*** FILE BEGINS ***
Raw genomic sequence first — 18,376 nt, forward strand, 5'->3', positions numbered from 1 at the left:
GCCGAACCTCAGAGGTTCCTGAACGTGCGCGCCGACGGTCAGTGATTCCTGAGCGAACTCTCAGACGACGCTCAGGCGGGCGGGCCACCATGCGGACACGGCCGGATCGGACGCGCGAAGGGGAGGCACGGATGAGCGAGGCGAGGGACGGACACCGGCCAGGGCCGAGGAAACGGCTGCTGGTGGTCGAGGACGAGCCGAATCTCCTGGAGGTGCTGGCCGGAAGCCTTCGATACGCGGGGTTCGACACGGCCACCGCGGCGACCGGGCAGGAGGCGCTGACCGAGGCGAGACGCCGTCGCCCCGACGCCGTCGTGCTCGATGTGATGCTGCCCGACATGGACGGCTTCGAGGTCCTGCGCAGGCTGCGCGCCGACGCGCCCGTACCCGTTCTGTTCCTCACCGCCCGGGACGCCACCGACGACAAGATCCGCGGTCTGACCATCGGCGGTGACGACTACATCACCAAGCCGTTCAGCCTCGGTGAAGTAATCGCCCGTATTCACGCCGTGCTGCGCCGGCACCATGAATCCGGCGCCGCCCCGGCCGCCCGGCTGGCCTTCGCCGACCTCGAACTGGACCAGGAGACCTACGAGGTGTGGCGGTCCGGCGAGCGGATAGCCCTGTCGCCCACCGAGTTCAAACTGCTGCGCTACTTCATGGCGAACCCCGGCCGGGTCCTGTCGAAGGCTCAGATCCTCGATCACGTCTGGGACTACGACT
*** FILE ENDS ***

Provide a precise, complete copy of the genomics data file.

Raw genomic sequence first — 18,376 nt, forward strand, 5'->3', positions numbered from 1 at the left:
GCCGAACCTCAGAGGTTCCTGAACGTGCGCGCCGACGGTCAGTGATTCCTGAGCGAACTCTCAGACGACGCTCAGGCGGGCGGGCCACCATGCGGACACGGCCGGATCGGACGCGCGAAGGGGAGGCACGGATGAGCGAGGCGAGGGACGGACACCGGCCAGGGCCGAGGAAACGGCTGCTGGTGGTCGAGGACGAGCCGAATCTCCTGGAGGTGCTGGCCGGAAGCCTTCGATACGCGGGGTTCGACACGGCCACCGCGGCGACCGGGCAGGAGGCGCTGACCGAGGCGAGACGCCGTCGCCCCGACGCCGTCGTGCTCGATGTGATGCTGCCCGACATGGACGGCTTCGAGGTCCTGCGCAGGCTGCGCGCCGACGCGCCCGTACCCGTTCTGTTCCTCACCGCCCGGGACGCCACCGACGACAAGATCCGCGGTCTGACCATCGGCGGTGACGACTACATCACCAAGCCGTTCAGCCTCGGTGAAGTAATCGCCCGTATTCACGCCGTGCTGCGCCGGCACCATGAATCCGGCGCCGCCCCGGCCGCCCGGCTGGCCTTCGCCGACCTCGAACTGGACCAGGAGACCTACGAGGTGTGGCGGTCCGGCGAGCGGATAGCCCTGTCGCCCACCGAGTTCAAACTGCTGCGCTACTTCATGGCGAACCCCGGCCGGGTCCTGTCGAAGGCTCAGATCCTCGATCACGTCTGGGACTACGACT